In addition to Michelle Obama’s surprise appearance at the Oscars ceremony last night, DreamWorks CEO and Obama mega-donor Jeffrey Katzenberg was recognized for his philanthropic and humanitarian achievements.
Katzenberg received the Jean Hersholt Humanitarian Award (an “honorary Oscar”) in September 2012, and was honored again on Sunday during the live festivities.
The ultra-wealthy Hollywood tycoon and long-time liberal benefactor was one of the most prolific donors during the 2012 election cycle, giving more than $3.2 million to Democratic candidates, committees, and super PACs. Most of that money ($3 million) went to Priorities USA Action, the pro-Obama super PAC that the president had nominally shunned until early 2012, when his stunning reversal on the issue — he had previously warned that super PACs posed a “threat to our Democracy” — gave liberals donors a green light to contribute to such groups.
Katzenberg was the single largest donor to Priorities USA in 2012. The group spent heavily throughout the cycle, and is perhaps best known for its controversial ad suggesting that Mitt Romney was responsible for the death of a man’s wife from cancer.
In addition to his personal contributions, Katzenberg bundled more than $2 million in donations for Obama’s campaign during the most recent cycle, and has helped raised more than $6.6 million since 2007. In May of last year, Katzenberg co-hosted a fundraising dinner at George Clooney’s Hollywood mansion, which netted $15 million for the president’s reelection effort. Obama spoke at the event, and thanked his “extraordinary friend” Katzenberg for “his tenacious support and advocacy since we started back in 2007.”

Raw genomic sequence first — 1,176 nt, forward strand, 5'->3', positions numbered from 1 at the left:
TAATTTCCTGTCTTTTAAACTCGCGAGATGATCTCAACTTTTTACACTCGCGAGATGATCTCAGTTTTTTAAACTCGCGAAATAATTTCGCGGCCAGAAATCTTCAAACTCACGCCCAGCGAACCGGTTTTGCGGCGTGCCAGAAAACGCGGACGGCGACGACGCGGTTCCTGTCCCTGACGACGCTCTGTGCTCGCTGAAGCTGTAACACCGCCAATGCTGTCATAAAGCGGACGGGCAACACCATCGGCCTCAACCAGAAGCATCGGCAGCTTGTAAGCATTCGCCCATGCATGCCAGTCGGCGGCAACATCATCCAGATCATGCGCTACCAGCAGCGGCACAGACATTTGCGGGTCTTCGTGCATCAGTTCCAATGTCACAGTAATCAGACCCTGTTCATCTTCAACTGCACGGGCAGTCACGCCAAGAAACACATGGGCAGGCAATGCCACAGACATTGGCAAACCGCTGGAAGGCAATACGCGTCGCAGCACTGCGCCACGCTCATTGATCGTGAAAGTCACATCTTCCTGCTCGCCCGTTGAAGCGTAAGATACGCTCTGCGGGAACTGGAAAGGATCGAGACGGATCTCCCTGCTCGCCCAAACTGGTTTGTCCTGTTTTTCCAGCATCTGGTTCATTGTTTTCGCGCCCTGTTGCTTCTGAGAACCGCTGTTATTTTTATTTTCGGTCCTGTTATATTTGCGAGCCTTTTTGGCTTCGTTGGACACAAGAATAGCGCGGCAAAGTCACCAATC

Katzenberg’s company, DreamWorks, is currently being investigated by the Securities and Exchange Commission (SEC), which is looking into allegations that DreamWorks bribed Chinese officials in order secure the rights to produce and sells films in China. The investigation was launched in 2012 following the announcement of a $2 billion deal to open a DreamWorks studio in Shanghai.
The deal was finalized in February 2012 at a Los Angeles event featuring Katzenberg and Chinese vice president Xi Jinping, who was on his way home following a series of high-level meetings at the White House. Katzenberg had previously attended a private luncheon for Xi at Vice President Joe Biden’s residence, and had told the Financial Times that the studio deal required Xi’s personal approval.
As the Washington Free Beacon’s Matt Continetti has noted, such details are routinely omitted from mainstream media reports on Obama’s financial backers. For example, this August 2012 report in The New Yorker,which pondered whether Obama’s aversion to “cozying up with billionaires” could “cost him the election.” The article, which only briefly mentions Katzenberg as one of the president’s top donors, quotes the DreamWorks CEO lamenting that Obama is too ethical. “One of the things we so love about this president is his integrity, and his attempts to bring new ethics to Washington,” Katzenberg said. “But it makes our job harder.”
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